NJ referee who told wrestler to cut dreads suspended for 2 years

A New Jersey referee has been placed on a two-year suspension following a December 2018 incident in which a high school wrestler had his dreadlocks cut on the mat before a match, rather than forfeit, authorities announced Wednesday.

The announcement came in the wake of an investigation conducted by New Jersey's Division on Civil Rights (DCR), which resulted in an agreement between the DCR and the state's Interscholastic Athletic Association (NJSIAA).

Buena Regional High School wrestler Andrew Johnson, who identifies as mixed race, had a cover over his hair during a match on Wednesday, Dec. 19. But referee Alan Maloney, who is white, said that wouldn't do. An SNJ Today reporter tweeted a video of Johnson getting his hair cut minutes before the match. Johnson went on to win but appeared visibly distraught.

The video was shared widely on social media, with users calling the incident "racist," ''cruel" and "humiliating."

RELATED: New Jersey high school wrestler told to cut dreadlocks or lose bout | Athletic group benching ref who told wrestler to cut dreads

Maloney came under fire in 2016 for using a racial slur against a black referee, according to the Courier Post newspaper. Maloney told the newspaper he did not remember making the comments. After the incident was reported, he agreed to participate in sensitivity training and an alcohol awareness program. A one-year suspension was overturned.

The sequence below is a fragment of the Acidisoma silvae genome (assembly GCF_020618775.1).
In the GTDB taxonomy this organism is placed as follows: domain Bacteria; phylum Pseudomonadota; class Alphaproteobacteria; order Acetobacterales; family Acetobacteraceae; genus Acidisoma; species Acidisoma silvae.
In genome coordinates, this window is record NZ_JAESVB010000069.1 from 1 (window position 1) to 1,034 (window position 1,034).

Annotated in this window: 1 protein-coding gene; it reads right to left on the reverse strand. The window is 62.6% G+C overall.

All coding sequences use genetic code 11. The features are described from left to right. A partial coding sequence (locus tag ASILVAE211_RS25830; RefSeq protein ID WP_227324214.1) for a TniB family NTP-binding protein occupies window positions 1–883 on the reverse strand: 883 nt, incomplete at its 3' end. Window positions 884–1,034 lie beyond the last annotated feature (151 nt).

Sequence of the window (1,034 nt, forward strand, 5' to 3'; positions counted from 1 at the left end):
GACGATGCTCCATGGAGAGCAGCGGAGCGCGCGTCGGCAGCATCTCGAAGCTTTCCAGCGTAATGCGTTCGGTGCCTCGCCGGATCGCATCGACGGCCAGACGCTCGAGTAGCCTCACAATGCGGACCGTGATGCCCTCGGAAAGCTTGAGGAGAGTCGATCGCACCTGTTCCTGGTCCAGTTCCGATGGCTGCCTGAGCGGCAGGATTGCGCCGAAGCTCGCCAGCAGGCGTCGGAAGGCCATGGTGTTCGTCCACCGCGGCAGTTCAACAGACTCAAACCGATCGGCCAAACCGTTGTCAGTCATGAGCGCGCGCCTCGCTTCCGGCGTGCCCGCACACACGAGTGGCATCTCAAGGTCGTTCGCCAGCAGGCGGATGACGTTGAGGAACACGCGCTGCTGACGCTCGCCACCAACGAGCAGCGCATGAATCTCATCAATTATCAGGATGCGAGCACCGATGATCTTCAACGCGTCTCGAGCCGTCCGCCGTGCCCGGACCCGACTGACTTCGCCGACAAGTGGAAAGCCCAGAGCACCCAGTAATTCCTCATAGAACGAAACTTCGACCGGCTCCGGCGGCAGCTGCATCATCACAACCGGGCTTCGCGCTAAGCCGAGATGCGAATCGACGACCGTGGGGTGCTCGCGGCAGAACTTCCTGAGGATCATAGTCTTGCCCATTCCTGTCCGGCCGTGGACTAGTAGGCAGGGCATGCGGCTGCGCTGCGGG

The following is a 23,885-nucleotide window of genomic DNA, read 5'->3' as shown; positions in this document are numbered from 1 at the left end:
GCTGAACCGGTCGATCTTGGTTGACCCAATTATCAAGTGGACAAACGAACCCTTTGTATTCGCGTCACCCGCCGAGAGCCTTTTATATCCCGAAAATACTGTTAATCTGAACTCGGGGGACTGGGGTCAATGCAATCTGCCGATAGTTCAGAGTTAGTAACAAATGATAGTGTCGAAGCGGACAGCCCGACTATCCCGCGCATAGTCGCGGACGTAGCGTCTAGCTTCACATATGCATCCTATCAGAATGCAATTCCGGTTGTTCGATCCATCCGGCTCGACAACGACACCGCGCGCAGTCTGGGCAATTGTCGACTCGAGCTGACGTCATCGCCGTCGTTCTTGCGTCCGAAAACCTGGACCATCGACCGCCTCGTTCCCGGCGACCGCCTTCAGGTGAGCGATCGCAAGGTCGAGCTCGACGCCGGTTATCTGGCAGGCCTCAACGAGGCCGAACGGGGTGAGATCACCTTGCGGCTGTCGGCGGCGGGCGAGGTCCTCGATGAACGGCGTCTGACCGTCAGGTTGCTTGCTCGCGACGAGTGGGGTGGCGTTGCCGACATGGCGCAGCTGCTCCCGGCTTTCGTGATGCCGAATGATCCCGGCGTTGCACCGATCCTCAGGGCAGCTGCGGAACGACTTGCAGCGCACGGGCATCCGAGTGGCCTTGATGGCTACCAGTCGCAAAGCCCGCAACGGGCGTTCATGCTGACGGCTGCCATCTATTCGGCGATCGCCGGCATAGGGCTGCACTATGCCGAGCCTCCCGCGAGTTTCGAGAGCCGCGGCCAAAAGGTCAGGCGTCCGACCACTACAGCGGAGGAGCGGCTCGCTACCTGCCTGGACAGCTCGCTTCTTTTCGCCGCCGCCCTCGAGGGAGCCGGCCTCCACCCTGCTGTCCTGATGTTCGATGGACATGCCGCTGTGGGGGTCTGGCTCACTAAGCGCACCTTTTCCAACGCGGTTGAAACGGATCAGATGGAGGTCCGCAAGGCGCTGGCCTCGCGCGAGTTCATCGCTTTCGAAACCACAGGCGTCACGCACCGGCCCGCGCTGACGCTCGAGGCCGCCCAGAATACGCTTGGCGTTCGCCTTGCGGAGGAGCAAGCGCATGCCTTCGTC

In addition to Maloney's suspension, the agreement calls for implicit bias training for officials and staff involved in high school athletics across New Jersey.

The DCR also issued a new “Guidance on Race Discrimination Based on Hairstyle” to explain when treating people differently due to their hairstyle may violate the state’s anti-discrimination laws and to help prevent such discrimination in the future. It clarifies that policies that ban, limit or restrict hairstyles closely associated with being black or having black ancestry — including twists and locs — may violate New Jersey law.

“Student athletes should be able to compete with each other on a level playing field,” said Attorney General Grewal. “Racial discrimination in the enforcement of the rules of any sport is inconsistent with the spirit of fair play.”

“Discrimination against Black people because of their hair, which is often based on stereotypes that traditionally Black hairstyles are ’unprofessional‘ or ’unkempt,’ is a persistent form of anti-Black racism,” said DCR Director Rachel Wainer Apter. “This guidance makes clear that employers, housing providers and places of public accommodation cannot police Black hair. And the [agreement] will ensure that high school athletes across the State can focus on being their best, not worrying that their hair will subject them to differential treatment based on race."

Guidance issued by DCR cautions that “just as it would likely violate the LAD to refuse to hire an Orthodox Jewish man because he wears payot, or to refuse to hire a Muslim woman because she wears a hijab, or to refuse to hire a Sikh person because they wear uncut hair, it is unlawful to refuse to hire or to otherwise treat a Black person differently because they wear their hair in a style that is closely associated with being Black.”